Radley and Shane Gallagher are a golden couple in the world of the 1960s and '70s. Attractive and educated, their success seems assured on all fronts. Shane will steadily climb the corporate career ladder and Radley will become a happy mom busy creating an ideal home. They've even found their dream house in an upscale suburb that offers the best of everything. But as the Vietnam Ward drags on a half-a-world away, disillusionments settles in. Radley is frustrated by her homemaking role, and Shane doesn't really like traipsing off on weekends on family outings. He'd much rather stay home with his highball. Increasingly unhappy, Radley finds an outlet in a consciousness-raising feminist group, where she meets women activists also drawn to the need for social change. As her involvement in the civil rights and women's movements deepens, Shane retreats, too. Deeper into alcohol.
Only when an accident nearly claims one of their children are Radley and Shane shocked into looking at what they've become--and what they've lost through their idealized expectations. And it could be too late. Set against the backdrop of the social movements of the era, Dreamhouse is realistic and disturbing,while offering a ray of hope.
A young southern family's move from small town West Virginia to Minnesota in 1939 brought many changes. The author is abandoned in her early years by parents preoccupied with the complexities of city life. After trying desperately to fit into a private girl's school, she goes on to a western college where she suffers major defeat and enters a relationship that sets her on a singular path.
With insight, courage and resistance she struggles to carve out her identity within the rigid moral code of the forties and fifties. Pushing on the front edge of the rebellious hippy protest movements of the sixties, her struggles remind us that the "good old days" weren't necessarily what historical reporting has presented.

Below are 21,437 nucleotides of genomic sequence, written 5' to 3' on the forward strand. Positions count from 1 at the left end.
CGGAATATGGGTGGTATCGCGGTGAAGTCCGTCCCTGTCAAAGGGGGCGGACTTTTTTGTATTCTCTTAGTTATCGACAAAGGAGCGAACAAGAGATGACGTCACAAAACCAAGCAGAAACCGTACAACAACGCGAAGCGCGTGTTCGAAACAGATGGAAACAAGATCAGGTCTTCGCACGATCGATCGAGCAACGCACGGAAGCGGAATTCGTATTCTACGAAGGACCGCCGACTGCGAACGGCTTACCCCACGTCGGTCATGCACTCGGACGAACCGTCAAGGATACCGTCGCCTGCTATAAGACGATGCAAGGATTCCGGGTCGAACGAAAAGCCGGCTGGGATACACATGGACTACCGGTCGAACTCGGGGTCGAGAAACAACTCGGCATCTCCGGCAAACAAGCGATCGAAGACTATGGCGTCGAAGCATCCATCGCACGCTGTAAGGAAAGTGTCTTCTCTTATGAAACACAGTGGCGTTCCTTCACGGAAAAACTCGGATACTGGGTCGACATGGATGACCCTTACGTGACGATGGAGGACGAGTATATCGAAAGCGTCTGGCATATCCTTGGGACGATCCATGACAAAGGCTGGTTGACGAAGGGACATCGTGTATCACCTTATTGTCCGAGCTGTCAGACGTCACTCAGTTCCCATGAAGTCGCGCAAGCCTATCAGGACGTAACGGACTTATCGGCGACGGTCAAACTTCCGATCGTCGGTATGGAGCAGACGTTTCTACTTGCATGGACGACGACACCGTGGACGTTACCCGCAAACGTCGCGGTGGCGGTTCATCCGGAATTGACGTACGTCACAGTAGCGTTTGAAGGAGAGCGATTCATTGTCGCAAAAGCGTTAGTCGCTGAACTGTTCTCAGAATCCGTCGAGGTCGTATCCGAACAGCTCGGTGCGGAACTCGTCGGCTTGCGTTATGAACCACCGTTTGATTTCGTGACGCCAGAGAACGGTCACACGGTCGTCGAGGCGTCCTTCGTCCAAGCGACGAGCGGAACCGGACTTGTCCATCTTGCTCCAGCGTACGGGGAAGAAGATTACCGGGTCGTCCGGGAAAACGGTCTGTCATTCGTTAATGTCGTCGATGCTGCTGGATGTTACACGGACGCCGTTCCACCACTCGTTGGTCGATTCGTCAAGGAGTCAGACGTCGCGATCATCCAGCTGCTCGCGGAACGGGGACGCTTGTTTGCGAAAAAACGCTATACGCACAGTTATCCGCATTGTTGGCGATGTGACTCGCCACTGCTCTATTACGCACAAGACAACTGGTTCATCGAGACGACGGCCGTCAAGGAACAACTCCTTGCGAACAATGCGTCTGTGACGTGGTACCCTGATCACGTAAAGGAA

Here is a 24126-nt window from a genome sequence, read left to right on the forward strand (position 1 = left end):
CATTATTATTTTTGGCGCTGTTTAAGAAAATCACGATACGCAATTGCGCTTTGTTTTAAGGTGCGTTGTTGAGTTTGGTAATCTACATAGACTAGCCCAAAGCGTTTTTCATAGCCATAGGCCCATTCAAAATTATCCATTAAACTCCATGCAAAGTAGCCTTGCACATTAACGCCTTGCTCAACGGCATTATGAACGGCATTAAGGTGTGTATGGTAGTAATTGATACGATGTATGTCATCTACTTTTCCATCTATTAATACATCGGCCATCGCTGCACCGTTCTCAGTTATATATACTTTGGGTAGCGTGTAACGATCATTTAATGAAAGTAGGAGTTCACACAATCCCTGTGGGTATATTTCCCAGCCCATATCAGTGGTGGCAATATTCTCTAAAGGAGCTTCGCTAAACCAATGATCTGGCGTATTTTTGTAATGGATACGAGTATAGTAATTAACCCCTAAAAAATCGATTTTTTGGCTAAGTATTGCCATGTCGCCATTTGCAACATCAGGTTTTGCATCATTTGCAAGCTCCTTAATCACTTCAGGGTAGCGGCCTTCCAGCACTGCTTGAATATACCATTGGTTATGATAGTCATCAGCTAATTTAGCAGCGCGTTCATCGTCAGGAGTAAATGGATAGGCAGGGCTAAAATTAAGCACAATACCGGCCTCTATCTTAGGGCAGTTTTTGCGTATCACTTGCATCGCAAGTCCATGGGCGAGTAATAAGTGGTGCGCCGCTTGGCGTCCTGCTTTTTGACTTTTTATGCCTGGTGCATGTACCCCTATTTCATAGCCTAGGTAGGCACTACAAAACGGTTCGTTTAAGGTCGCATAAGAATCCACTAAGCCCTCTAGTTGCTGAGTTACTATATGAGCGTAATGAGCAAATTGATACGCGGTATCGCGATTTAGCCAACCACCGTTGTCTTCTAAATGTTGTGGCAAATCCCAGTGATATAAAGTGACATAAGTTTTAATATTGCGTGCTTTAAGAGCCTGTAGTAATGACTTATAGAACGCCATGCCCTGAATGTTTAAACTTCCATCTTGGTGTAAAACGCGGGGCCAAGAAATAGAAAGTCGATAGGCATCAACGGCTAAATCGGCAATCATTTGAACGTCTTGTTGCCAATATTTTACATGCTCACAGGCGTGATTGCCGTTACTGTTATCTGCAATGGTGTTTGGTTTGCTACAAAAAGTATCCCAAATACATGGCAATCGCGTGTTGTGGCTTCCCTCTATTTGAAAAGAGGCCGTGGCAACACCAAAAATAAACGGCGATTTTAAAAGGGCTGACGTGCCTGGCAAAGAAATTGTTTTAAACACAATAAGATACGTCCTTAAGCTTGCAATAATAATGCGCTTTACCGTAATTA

This is a story of on individual's transforming journey and how it shaped her, a story shared by many seniors who grew up in this transition generation.
Memoir of a Minnesota Girl in the Forties and Fifties
Memoir of a Midwestern Girl in the
1950s and 1960s
This memoir is a sequel to A Penny A Kiss: Memoir of a Minnesota Girl in the forties and Fifties. Just Keep Shooting finds the young girl entering her twenties. Anxious to shake off the past, she strikes out on her own to forge a career in the exciting business mecca that was New York City in the nineteen fifties.
Eager, determined, fresh diploma in hand, she arrives to establish a life as an independent woman in a conformist era when young women were expected to marry and reproduce. Caught in the spirit of revolt and change that ignites the sixties, she throws aside convention as she sets out to discover like-minded free spirits and create a life that will satisfy her wanderlust and shape her identity. Her dreams light up the sky, but is she able to follow them through to the Promised Land?